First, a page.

School Choice & Charters

Parents at Struggling L.A. School Invoke Parent-Trigger Law for Second Time

By Arianna Prothero — February 05, 2016 1 min read
  • Save to favorites
  • Print

Parents at a Los Angeles elementary school are threatening to use California’s parent-trigger law for the second time in one year to wrest control of their school from the district.

Under the law, if a petition gathers enough signatures, parents can initiate an overhaul of a failing school, including turning it into a charter school.

Parents at 20th Street Elementary used the threat of a petition in June to force the Los Angeles Unified School District to make changes at the majority Latino and low-income school, including hiring a new principal and two new teachers, according to the Los Angeles Times.

But LAUSD hasn’t delivered on many of its other promises, the group says, such as strong and experienced turnaround leadership and professional development for the school’s teachers.

“The last thing we wanted to do was have to go back and spend our nights and weekends gathering hundreds of petitions again, but the district left us no option,” said Lupe Aragon, a member of the 20th Street Elementary Parents Union, in a statement. “The kids in our community deserve to have access to a high-quality public school.”

This latest petition, which the group Parent Revolution is helping to organize, seeks to turn 20th Street Elementary into a charter school. The plan quickly drew criticism from the city’s teachers’ union.

“Parent Revolution has created chaos in every neighborhood they’ve targeted, relying on misinformation and scare tactics to divide families and school communities,” Alex Caputo-Pearl, president of United Teachers Los Angeles, said in the L.A. Times.

This parent-trigger petition comes shortly after leadership change at LAUSD and as the district is grappling to deal with a plan by the Eli and Edythe Broad Foundation to greatly expand the number of charter schools in the city.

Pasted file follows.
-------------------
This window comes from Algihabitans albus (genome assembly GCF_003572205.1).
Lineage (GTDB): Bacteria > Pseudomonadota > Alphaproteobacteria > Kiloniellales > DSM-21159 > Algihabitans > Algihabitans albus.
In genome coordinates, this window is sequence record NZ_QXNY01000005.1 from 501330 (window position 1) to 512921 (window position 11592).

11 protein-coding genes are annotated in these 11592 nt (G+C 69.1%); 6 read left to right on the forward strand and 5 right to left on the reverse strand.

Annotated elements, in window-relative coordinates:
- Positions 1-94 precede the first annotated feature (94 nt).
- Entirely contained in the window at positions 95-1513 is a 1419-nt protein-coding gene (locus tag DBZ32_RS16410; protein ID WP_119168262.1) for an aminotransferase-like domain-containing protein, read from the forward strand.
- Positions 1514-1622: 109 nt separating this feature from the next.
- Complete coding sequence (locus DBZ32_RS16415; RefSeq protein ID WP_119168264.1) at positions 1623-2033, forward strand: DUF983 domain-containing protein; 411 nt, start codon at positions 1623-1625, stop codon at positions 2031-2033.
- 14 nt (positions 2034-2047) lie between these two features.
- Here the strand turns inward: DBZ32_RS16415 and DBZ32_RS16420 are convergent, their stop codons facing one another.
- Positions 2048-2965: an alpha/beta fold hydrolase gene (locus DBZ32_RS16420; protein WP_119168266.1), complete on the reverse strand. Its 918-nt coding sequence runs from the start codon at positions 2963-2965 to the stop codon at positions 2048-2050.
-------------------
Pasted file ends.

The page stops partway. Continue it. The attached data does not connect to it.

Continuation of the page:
Parent trigger seemed in vogue a few years ago among pro-school choice policymakers, but it has failed to gain traction beyond California where it originated. Only a handful of states have adopted such a law, and California is the only state it’s been used in.

Related stories:


A version of this news article first appeared in the Charters & Choice blog.


Commenting has been disabled on edweek.org effective Sept. 8. Please visit our FAQ section for more details. To get in touch with us visit our contact page, follow us on social media, or submit a Letter to the Editor.


Events

This content is provided by our sponsor. It is not written by and does not necessarily reflect the views of Education Week's editorial staff.
Sponsor
Teaching Webinar
What’s Next for Teaching and Learning? Key Trends for the New School Year
The past 18 months changed the face of education forever, leaving teachers, students, and families to adapt to unprecedented challenges in teaching and learning. As we enter the third school year affected by the pandemic—and
Content provided by Instructure